Shanzhai is like the sorcerer’s apprentice—or the outsourcer’s apprentice. It’s Fantasia, where the sorcerer’s away and the apprentice takes his power into his own hands and ends up getting overturned by the mops: not even people using the tools but the tools themselves. And that’s, I think, how shanzhai works; it’s like the factories are designing the clothes, so in a way the factories have this really intimate understanding of what this stuff is. But it’s from a completely different perspective than the Western history of thing-making—the things are kind of making themselves. For a factory that does, maybe, Burberry umbrellas and Chanel bags and SpongeBob sweatpants, it makes perfect sense to combine the three because they’re all there.
COHAN You’ve also spoken about embracing the figure of the “business artist” before. I’m wondering what you make of the choice we’re usually given in any discussion of corporate-proximal art between affirmation and negation—you’re either aping and amplifying the runaway of capital, or critically reflecting on and resisting it.
RADBOY It’s hard to say. The distance between culture and commerce is not only increasingly hard to defend, it also appears harder to defend. And it’s interesting who is charged with defending it. It’s abstract, but I think we are transitioning from an organizing principle of contradiction to one of hypocrisy, and from irony to genuine cynicism.
If you’re interested in contradiction you have one foot on safe ground. The whole structure of contradiction is that there’s an established set of norms that you can playfully overturn. It’s kind of the same with irony; there’s always a safe tethering to an expected set of beliefs and assumptions. In the cultural sphere we work in, everything has a kind of performative aspect to it. What’s retained and set apart in this role-playing is the identity of artists themselves, and that’s what always gets rescued: you can create sadomasochistic blood sport ritual paintings, but at the end of the day you’re a good guy.
This step past contradiction is when you no longer have the space of critique. You’re no longer excepted from the question that you’re asking through your work. You’re getting paid, you’re making money and you’re doing this for years! It definitely is a process of reification, but you’re not setting yourself aside as safe from the things that you’re critiquing. I don’t think that that’s radically new, but I guess it’s not on the part of the artist that it’s new or not new, it’s on the part of the consumers of culture. I think you could say that someone like Andy Warhol was not working within contradiction but in hypocrisy—but he was consumed as an ironist.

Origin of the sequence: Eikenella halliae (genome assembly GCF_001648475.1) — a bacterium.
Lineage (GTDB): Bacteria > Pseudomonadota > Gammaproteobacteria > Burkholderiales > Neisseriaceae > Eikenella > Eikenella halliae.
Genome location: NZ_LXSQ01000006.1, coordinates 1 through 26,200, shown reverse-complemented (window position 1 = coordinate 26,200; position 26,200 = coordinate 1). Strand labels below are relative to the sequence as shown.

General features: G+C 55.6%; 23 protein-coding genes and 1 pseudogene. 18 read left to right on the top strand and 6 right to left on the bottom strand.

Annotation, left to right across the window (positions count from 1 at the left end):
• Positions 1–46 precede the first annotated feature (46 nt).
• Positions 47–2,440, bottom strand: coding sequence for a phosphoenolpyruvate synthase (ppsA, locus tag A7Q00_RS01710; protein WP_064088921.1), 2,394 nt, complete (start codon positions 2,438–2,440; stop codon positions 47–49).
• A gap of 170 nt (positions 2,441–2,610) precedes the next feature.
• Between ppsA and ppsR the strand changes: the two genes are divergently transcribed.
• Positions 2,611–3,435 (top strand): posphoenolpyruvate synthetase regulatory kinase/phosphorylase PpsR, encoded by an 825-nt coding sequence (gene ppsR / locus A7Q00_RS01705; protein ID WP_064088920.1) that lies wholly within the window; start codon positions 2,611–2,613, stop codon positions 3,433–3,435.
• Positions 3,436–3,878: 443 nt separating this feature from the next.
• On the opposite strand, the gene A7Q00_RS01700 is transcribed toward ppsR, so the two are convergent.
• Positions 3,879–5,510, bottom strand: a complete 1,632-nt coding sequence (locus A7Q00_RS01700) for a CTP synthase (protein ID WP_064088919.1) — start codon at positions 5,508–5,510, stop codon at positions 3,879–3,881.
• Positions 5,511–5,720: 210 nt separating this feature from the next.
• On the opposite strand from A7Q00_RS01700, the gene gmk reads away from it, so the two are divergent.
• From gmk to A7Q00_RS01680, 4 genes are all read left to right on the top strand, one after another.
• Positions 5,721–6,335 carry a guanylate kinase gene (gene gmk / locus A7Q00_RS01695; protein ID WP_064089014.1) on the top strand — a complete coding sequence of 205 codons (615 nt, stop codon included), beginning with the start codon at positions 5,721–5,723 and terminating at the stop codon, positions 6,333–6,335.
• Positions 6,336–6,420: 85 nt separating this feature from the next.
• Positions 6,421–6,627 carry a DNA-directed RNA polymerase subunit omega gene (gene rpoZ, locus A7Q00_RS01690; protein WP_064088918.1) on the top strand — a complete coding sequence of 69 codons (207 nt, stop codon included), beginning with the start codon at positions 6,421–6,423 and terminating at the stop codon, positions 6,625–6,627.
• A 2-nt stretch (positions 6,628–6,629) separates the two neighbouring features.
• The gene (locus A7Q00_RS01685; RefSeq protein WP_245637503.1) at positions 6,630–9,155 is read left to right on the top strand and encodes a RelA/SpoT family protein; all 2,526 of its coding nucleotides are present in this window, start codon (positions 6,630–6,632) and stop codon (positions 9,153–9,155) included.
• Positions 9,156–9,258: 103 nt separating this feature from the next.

COHAN Is there a shared feeling in Shanzhai Biennial, DIS, Telfar and maybe Warhol that the maintenance of a critical (or even observational) distance is nostalgic or conservative? How do you deal with the institutions that need to sell that particular idea of critique?
RADBOY That’s definitely why the tendency among artistic/creative producers is changing toward things that are harder to defend, but even, for example, K-Hole is an actual trend consultancy. That’s not that funny, it’s actually true; it’s a performance as much as it is true. They actually consult for hotels and stuff. I think that that’s kind of new ground, and we definitely have the feeling that it’s new ground because we have a lot of pushback from institutions. And what we end up doing is what any real agency would do: you lie. You create one set of documents for an institution explaining how critically important your work is, and another set for your sponsors, and another set for your collaborators. But again what’s new is more on the level of consumption, which people don’t necessarily think about so much: the mood and the expectations of the people who this is for, which is just people in general—the consumers of culture, people who watch HBO, or “House of Cards” or “Scandal.“